Remarks of Senator John F. Kennedy at the Conference on Vietnam Luncheon in the Hotel Willard, Washington, D.C., June 1, 1956

It is a genuine pleasure to be here today at this vital Conference on the future of Vietnam, and America's stake in that new nation, sponsored by the American Friends of Vietnam, an organization of which I am proud to be a member. Your meeting today at a time when political events concerning Vietnam are approaching a climax, both in that country and in our own Congress, is most timely. Your topic and deliberations, which emphasize the promise of the future more than the failures of the past, are most constructive. I can assure you that the Congress of the United States will give considerable weight to your findings and recommendations; and I extend to all of you who have made the effort to participate in this Conference my congratulations and best wishes.

It is an ironic and tragic fact that this Conference is being held at a time when the news about Vietnam has virtually disappeared from the front pages of the American press, and the American people have all but forgotten the tiny nation for which we are in large measure responsible. This decline in public attention is due, I believe, to three factors: (1) First, it is due in part to the amazing success of President Diem in meeting firmly and with determination the major political and economic crises which had heretofore continually plagued Vietnam. (I shall say more about this point later, for it deserves more consideration from all Americans interested in the future of Asia).

(2) Secondly, it is due in part to the traditional role of American journalism, including readers as well as writers, to be more interested in crises than in accomplishments, to give more space to the threat of wars than the need for works, and to write larger headlines on the sensational omissions of the past than the creative missions of the future.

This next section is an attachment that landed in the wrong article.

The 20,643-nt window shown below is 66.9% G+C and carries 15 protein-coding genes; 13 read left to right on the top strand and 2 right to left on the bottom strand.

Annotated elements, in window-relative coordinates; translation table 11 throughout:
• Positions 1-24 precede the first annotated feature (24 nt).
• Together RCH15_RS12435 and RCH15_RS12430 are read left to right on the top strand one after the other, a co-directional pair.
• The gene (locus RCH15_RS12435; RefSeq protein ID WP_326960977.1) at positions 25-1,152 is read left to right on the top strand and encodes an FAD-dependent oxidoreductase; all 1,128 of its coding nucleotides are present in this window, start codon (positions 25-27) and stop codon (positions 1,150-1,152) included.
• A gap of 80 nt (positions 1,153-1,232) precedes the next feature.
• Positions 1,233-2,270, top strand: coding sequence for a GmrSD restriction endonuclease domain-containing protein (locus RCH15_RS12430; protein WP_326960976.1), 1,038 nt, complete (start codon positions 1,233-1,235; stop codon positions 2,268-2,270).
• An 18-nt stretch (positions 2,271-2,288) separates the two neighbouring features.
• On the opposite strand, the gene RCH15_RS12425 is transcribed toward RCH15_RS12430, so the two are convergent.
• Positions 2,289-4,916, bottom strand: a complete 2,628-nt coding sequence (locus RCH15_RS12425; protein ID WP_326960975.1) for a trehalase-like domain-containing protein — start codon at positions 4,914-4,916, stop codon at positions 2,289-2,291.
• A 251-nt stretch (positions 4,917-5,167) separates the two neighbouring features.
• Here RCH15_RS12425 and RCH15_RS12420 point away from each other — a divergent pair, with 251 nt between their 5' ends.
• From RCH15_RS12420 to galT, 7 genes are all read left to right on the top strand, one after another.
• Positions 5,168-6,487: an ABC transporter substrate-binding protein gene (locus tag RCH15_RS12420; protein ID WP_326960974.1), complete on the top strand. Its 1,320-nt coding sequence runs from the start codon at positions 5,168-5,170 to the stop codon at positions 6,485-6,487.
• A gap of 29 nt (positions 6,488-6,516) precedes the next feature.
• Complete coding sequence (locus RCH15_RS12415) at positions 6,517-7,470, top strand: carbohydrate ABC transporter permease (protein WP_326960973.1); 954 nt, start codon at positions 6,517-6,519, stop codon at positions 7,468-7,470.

(3) Third and finally, our neglect of Vietnam is the result of one of the most serious weaknesses that has hampered the long-range effectiveness of American foreign policy over the past several years – and that is the over emphasis upon our role as "volunteer fire department" for the world. Whenever and wherever fire breaks out – in Indo-China, in the Middle East, in Guatemala, in Cyprus, in the Formosan Straits – our firemen rush in, wheeling up all their heavy equipment, and resorting to every known method of containing and extinguishing the blaze. The crowd gathers – the usually successful efforts of our able volunteers are heartily applauded – and then the firemen rush off to the next conflagration, leaving the grateful but still stunned inhabitants to clean up the rubble, pick up the pieces and rebuild their homes with whatever resources are available.

The role, to be sure, is a necessary one; but it is not the only role to be played, and the others cannot be ignored. A volunteer fire department halts, but rarely prevents, fires. It repels but rarely rebuilds; it meets the problems of the present but not of the future. And while we are devoting our attention to the Communist arson in Korea, there is smoldering in Indo-China; we turn our efforts to Indo-China until the alarm sounds in Algeria – and so it goes.

Of course Vietnam is not completely forgotten by our policy-makers today – I could not in honesty make such a charge and the facts would easily refute it – but the unfortunate truth of the matter is that, in my opinion, Vietnam would in all likelihood be receiving more attention from our Congress and Administration, and greater assistance under our aid programs, if it were in imminent danger of Communist invasion or revolution. Like those peoples of Latin America and Africa whom we have very nearly overlooked in the past decade, the Vietnamese may find that their devotion to the cause of democracy, and their success in reducing the strength of local Communist groups, have had the ironic effect of reducing American support. Yet the need for that support has in no way been reduced. (I hope it will not be necessary for the Diem Government – or this organization – to subsidize the growth of the South Vietnam Communist Party in order to focus American attention on that nation's critical needs!)

No one contends that we should now rush all our firefighting equipment to Vietnam, ignoring the Middle East or any other part of the world. But neither should we conclude that the cessation of hostilities in Indo-China removed that area from the list of important areas of United States foreign policy. Let us briefly consider exactly what is "America's Stake in Vietnam":